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@role etc Re: Proposal for Keyboard Shortcuts for HTML5

From: Charles McCathieNevile <chaals@opera.com>
Date: Mon, 24 Sep 2007 04:27:17 +0200
To: public-html@w3.org
Cc: "Dan Connolly" <connolly@w3.org>
Message-ID: <op.ty4zrrbfwxe0ny@widsith.local>

Hi Sander,

it seems we are moving towards consensus here... Things we agree on are  
snipped below.

On Sun, 23 Sep 2007 19:30:13 +0200, Sander Tekelenburg <st@isoc.nl> wrote:

> At 13:08 +0200 UTC, on 2007-09-22, Charles McCathieNevile wrote:
>> On Sat, 22 Sep 2007 07:52:33 +0200, Sander Tekelenburg <st@isoc.nl>

>>> Sounds awfully semantic to me. Wouldn't it be better if HTML would  
>>> allow authors to mark up such *meanings*, and leave it up to the
>>> UA to provide the appropriate keyboard shortcut?...
>> This is indeed the sort of thing that @role is designed for - and in
>> particular the extensibility of @role was meant to cope with such a  
>> case.

There are, as you have noted elsewhere, other existing constructs that do  
some of the same things. @rel is implemented (in extensions of natively)  
in most browsers, so there is a single way in a given browser to activate  
all "next", "index", etc links that have a defined @rel.

There is also an extensibility mechanism in HTML 4 based on the profile  
attribute. It isn't very clearly specified in HTML 4 how this should  
actually work. It provides identifiers that you can use, but no way to  
avoid clashes between two profiles and no way to automatically discover  
anything about a given profile. From time to time people have suggested  
this is useful for stuff like microformats (although the microformats  
community seem to be happier with a centralised authorty model) as well as  
values for rel. But as far as I know the GRDDL folks are the only ones who  
have done much that is useful with @profile. DanC could probably comment  
usefully here.

> Thanks. OK, so @role, or something similar, then seems to be something to
> seriously consider for inclusion in HTML5. (But I seem to remember there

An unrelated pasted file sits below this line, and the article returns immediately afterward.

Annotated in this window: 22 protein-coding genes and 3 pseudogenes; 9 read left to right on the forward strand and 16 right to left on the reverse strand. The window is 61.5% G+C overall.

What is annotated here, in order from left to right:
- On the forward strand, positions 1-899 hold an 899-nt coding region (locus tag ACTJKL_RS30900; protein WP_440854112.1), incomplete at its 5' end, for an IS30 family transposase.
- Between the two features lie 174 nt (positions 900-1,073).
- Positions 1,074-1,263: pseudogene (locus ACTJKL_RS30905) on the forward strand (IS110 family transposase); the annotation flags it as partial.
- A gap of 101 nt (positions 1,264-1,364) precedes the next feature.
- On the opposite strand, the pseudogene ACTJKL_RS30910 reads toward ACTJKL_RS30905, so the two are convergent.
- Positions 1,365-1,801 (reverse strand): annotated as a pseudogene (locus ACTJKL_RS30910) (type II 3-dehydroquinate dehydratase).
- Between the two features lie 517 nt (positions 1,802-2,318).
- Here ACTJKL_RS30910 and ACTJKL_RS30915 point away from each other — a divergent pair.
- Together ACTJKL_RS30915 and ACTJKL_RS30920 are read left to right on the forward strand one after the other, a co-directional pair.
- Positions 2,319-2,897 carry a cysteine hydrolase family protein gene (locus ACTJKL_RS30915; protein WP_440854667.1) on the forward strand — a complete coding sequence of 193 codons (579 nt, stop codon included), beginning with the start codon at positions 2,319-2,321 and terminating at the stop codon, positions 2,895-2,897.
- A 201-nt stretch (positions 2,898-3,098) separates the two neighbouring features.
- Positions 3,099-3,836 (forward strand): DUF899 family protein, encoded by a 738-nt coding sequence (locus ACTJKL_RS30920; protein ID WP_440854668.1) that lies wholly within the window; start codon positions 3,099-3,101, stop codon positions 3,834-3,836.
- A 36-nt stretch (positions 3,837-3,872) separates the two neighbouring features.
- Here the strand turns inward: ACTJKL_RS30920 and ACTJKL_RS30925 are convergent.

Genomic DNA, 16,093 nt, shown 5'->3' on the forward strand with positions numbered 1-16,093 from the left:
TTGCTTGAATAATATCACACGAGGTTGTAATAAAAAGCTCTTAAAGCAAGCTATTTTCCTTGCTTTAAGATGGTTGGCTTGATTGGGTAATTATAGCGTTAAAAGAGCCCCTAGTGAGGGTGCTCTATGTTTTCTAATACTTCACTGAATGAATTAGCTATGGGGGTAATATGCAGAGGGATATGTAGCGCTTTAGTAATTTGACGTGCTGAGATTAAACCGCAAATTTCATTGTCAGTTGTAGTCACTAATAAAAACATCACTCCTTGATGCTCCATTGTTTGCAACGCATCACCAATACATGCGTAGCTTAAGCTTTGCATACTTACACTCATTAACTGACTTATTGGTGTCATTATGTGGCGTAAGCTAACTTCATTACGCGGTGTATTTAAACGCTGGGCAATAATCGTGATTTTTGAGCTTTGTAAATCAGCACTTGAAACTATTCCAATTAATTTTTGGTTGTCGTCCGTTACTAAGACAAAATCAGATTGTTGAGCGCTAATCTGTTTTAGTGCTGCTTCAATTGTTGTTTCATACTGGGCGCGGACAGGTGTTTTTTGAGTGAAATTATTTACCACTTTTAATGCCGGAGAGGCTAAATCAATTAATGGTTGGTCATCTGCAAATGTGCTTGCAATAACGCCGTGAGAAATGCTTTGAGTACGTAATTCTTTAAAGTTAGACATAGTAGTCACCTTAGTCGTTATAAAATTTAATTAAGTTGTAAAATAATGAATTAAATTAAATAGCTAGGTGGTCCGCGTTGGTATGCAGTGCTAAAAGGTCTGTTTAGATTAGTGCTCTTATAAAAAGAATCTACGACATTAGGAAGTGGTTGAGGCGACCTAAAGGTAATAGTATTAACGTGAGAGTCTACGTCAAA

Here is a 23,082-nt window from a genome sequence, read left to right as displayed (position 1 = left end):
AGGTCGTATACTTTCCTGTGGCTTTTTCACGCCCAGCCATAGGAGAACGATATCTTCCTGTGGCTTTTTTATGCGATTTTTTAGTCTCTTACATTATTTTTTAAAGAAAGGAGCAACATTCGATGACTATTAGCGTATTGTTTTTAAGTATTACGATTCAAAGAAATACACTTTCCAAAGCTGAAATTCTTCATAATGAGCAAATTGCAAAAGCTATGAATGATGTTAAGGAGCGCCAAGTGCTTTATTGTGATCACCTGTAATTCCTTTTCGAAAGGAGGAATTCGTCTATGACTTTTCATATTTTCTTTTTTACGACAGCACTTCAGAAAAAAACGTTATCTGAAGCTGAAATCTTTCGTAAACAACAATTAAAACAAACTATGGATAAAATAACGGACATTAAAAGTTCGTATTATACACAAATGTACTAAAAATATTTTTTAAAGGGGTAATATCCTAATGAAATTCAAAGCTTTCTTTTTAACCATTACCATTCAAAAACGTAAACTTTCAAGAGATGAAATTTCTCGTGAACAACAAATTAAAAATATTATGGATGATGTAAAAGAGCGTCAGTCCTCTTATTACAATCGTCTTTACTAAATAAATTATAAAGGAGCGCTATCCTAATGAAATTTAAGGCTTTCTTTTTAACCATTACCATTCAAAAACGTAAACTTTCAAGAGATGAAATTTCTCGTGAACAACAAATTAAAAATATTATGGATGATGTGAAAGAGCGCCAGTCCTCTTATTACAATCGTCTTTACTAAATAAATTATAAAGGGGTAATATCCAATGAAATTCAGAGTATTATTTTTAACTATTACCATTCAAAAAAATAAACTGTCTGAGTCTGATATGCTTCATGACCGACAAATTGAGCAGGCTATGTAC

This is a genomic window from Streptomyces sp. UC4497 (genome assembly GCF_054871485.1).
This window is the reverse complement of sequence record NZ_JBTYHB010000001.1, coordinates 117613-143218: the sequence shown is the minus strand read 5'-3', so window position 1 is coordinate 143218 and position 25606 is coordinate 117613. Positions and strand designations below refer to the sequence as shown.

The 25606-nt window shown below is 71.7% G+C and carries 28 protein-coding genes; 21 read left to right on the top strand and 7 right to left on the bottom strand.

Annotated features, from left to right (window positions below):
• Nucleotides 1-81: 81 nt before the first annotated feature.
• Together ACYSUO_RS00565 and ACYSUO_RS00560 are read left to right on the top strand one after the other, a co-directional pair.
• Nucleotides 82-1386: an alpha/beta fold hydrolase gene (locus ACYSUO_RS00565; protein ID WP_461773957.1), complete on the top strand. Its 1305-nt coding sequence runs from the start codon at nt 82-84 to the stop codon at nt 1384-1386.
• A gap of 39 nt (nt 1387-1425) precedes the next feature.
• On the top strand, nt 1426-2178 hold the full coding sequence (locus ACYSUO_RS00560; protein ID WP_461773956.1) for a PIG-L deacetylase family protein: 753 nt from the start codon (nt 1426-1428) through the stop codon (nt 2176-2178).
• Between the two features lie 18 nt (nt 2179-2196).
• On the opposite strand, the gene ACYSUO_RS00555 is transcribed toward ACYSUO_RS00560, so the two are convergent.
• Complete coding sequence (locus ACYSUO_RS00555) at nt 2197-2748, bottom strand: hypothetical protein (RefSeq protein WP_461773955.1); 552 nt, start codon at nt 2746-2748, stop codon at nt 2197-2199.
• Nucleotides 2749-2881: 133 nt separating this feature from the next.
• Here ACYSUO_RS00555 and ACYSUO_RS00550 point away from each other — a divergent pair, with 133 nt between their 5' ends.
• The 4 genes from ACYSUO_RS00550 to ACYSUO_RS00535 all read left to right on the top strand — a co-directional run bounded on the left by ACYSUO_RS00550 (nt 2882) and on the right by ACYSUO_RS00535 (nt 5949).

> are objections?)

The major problem people have with @role is that its current flavour uses  
namespaces for the attribute (it is iportant that it work in SVG (and  
potentially other XML languages) and that the values themselves use  
namespaces (to allow for decentralised extensibility).

>>> The main problem with this would be that with a predefined set of such
>>> "roles", there could still be cases where authors wish to provide
>>> keyboard access to non-predefined "roles".
>> The current design of role allows for this with extensibility. But there
>> is a proposal on the table with a lot of support that in order to have
>> @role in HTML 5 it would lose the xtensibility
> Sorry, I can't follow that last sentence. What proposal, on which table,  
> and what "support"? (By parties?)

ARIA as currently specified[1] relies on namespaces. For text/html we need  
to remove those from the attribute name somehow (or convnce us browser  
venors to implement namespaces again in HTML, and having been there we  
think that is a bad idea in general). But the use of namespaces for the  
value of the attribute is also seen as problematic - it complicates  
programming and use. On the other hand, without it any new role (video  
control buttons, webmail functions, adding friends, ...) relies on some  
standardisation method to avoid clashing, which compromises extensibility.

Some people hate namespaces, some think they are a relatively good  
approach to solving the name clash problem that extensibility potentially  
brings. The question is really "where is the sweet spot between simplicity  
and power that leads to the widest interoperable usage"?



   Charles McCathieNevile, Opera Software: Standards Group
   hablo español  -  je parle français  -  jeg lærer norsk
chaals@opera.com   http://snapshot.opera.com - Kestrel (9.5α1)
Received on Monday, 24 September 2007 02:27:35 UTC

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